Wizards Development team revealed that instead of a 3 deck metagame, they actually prefer to develop ideally for a 5-deck metagame including as well two other strategies: Combo and Disruptive Aggro. Combo decks need to be fast enough that their "goldfishing" turn is at least half a turn faster than Aggro. Meanwhile Disruptive Aggro decks, like for example Delver of Secrets based decks or Death's Shadow in Modern have the interaction necessary to stop combo but will lose in race to the more efficient threats of Aggro.

Generally speaking, a healthy MTG metagame ecosystem food chain should go something this:

Combo beats Aggro beats Control beats Midrange beats Disruptive Aggro beats Combo.

 

Life Without Combo

So what happens to a cube environment without the threat of combo kills? It means that there is a shift in the metagame since there is no longer a need to protect against combo kills. Generally speaking, this means that decks get bigger. If combo is absent then there is less need to hedge with early disruption like Disfigure or Brain Maggot to protect against combo. This shift also means that Aggro decks should in theory be stronger, except that the Modern Cube curators have already watered down the naturally strongest Aggro deck (Mono Red) since it was winning too efficiently.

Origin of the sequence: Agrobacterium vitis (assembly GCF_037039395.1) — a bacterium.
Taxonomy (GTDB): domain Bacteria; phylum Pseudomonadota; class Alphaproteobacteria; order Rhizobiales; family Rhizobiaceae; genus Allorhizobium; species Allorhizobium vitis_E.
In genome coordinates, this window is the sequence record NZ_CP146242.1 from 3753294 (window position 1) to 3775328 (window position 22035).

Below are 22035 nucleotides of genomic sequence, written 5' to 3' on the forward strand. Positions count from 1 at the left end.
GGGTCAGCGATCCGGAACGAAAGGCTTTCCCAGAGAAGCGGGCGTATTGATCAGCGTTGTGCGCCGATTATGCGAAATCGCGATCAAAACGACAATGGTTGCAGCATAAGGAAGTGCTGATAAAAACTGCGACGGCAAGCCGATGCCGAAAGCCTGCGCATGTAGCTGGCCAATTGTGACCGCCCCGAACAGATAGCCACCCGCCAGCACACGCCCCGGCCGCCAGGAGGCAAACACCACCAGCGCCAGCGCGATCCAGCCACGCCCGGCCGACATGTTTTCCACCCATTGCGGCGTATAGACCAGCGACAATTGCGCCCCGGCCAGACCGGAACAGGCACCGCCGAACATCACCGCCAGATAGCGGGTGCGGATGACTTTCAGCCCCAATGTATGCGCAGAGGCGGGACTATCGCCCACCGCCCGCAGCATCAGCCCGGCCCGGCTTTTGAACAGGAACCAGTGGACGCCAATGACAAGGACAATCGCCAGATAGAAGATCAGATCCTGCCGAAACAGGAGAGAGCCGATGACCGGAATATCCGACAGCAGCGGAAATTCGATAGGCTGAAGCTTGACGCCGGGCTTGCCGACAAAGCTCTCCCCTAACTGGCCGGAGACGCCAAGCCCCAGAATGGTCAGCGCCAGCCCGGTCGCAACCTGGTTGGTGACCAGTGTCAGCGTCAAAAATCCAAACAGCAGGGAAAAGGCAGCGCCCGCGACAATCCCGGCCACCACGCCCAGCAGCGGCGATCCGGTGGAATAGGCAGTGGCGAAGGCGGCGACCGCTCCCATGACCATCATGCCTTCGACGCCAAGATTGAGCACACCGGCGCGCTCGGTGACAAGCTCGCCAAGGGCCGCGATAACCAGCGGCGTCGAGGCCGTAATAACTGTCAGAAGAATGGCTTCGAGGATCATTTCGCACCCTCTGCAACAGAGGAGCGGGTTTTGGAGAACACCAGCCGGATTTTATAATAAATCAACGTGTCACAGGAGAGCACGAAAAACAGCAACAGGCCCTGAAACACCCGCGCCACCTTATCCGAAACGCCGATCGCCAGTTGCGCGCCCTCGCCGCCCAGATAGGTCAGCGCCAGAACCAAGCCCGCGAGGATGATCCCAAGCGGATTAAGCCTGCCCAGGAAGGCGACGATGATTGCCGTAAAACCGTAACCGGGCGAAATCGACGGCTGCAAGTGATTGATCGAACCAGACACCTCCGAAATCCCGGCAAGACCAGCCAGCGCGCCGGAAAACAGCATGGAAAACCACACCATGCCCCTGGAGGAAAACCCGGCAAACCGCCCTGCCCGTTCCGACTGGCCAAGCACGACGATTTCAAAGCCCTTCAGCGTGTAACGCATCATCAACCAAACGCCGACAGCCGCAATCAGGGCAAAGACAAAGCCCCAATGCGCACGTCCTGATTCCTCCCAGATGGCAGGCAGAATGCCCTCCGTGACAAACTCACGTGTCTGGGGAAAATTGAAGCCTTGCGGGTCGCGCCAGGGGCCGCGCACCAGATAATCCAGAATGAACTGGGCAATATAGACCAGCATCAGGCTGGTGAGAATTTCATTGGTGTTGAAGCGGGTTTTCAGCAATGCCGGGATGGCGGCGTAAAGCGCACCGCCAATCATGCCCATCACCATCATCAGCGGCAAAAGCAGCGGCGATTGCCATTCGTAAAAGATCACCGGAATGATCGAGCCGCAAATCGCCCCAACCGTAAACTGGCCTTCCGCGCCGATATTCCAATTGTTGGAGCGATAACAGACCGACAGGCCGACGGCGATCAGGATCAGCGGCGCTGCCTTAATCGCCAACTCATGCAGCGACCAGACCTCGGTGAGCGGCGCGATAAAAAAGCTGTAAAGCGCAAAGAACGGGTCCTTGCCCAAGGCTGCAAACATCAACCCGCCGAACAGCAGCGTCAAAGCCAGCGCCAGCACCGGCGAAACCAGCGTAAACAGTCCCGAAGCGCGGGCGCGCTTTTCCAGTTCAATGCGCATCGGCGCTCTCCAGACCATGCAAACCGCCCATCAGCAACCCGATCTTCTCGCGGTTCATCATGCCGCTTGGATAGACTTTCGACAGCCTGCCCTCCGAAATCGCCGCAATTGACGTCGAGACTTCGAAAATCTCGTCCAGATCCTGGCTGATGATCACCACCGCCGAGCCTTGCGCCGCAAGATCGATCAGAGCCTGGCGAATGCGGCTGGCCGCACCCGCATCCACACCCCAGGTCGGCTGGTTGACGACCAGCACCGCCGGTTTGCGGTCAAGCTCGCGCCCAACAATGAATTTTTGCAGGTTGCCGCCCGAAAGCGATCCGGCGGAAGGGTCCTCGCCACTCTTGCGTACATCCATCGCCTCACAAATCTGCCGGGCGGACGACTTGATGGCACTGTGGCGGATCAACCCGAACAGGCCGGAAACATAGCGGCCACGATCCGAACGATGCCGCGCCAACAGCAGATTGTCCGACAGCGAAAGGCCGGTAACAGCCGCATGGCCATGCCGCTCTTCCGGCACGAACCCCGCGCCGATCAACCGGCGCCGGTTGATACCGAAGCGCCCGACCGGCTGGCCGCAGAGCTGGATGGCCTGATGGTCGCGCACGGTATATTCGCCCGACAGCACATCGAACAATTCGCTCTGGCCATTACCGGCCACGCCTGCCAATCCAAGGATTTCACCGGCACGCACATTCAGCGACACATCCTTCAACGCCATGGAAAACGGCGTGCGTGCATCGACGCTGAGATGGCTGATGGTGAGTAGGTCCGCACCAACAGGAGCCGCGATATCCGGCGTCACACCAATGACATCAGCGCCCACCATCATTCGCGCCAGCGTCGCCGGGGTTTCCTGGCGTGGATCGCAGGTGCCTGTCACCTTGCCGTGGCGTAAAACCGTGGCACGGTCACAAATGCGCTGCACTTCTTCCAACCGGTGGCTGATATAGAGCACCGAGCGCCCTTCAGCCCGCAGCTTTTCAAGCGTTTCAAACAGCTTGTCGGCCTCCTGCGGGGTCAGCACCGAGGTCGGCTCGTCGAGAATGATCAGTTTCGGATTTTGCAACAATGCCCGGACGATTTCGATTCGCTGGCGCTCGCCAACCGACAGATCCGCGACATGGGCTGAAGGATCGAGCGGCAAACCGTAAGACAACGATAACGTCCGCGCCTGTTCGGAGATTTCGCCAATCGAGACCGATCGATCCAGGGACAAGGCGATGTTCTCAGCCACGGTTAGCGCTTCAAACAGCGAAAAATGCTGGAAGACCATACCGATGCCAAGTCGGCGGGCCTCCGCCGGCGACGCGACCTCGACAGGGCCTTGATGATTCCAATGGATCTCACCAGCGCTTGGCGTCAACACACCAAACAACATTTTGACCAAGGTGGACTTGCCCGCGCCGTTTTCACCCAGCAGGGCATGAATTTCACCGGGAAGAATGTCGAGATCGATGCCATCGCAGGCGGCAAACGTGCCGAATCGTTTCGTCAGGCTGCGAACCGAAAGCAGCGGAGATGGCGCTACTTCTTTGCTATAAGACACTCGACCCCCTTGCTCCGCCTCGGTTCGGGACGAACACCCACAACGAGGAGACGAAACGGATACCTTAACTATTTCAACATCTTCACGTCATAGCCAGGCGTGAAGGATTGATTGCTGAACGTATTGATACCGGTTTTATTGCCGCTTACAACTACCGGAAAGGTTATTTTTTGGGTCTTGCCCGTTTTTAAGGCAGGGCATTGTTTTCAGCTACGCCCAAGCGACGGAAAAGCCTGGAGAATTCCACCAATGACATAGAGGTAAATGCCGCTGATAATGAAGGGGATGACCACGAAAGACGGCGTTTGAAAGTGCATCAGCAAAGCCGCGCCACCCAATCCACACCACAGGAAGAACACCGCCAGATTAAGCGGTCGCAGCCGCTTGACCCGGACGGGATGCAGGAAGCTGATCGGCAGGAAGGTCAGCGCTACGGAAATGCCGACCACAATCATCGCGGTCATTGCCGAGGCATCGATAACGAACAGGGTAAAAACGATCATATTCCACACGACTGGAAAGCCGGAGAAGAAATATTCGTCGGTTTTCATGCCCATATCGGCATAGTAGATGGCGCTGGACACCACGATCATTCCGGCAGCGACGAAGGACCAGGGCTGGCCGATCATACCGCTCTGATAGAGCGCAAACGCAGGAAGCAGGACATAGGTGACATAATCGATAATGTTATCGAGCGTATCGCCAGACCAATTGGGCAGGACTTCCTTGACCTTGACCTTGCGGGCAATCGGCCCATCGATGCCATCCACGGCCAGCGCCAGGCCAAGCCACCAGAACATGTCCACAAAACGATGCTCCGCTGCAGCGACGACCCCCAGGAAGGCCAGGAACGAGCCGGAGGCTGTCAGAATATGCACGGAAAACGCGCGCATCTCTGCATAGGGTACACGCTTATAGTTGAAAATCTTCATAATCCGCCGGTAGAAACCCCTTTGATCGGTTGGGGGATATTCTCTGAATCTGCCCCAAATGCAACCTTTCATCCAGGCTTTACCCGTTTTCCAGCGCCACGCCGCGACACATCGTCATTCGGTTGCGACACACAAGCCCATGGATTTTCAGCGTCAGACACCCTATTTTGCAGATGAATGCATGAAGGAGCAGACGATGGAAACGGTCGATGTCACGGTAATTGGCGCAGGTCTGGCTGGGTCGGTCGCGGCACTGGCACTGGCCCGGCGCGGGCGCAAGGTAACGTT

So what is the net result? Decks go bigger. The default Modern Cube lists tend to fall into a few bucket strategies: Green ramp, Blue based control, or "Midrange", the last of which can be any number of colors except they all tend to focus on value plays. The least sought after cards in the cube become spot removal and small aggressive creatures. In contrast, the most sought after cards tend to be Planeswalkers, cheap counters like Mana Leak, and flexible mana ramp like Mind Stone. You want to be going over what your opponent is doing, deploying your hay-makers faster, and trading up so that cards like your two-mana Negate answer their seven mana Karn Liberated

 

What's New?

Bloodbraid Elf

The updated card list for the April iteration of the Modern Cube had some impactful additions. The most striking addition is Jace, the Mind Sculptor, who immediately recaptures his throne as the default P1P1 since he and his buddy Bloodbraid Elf recently got liberated from the Modern Banned List.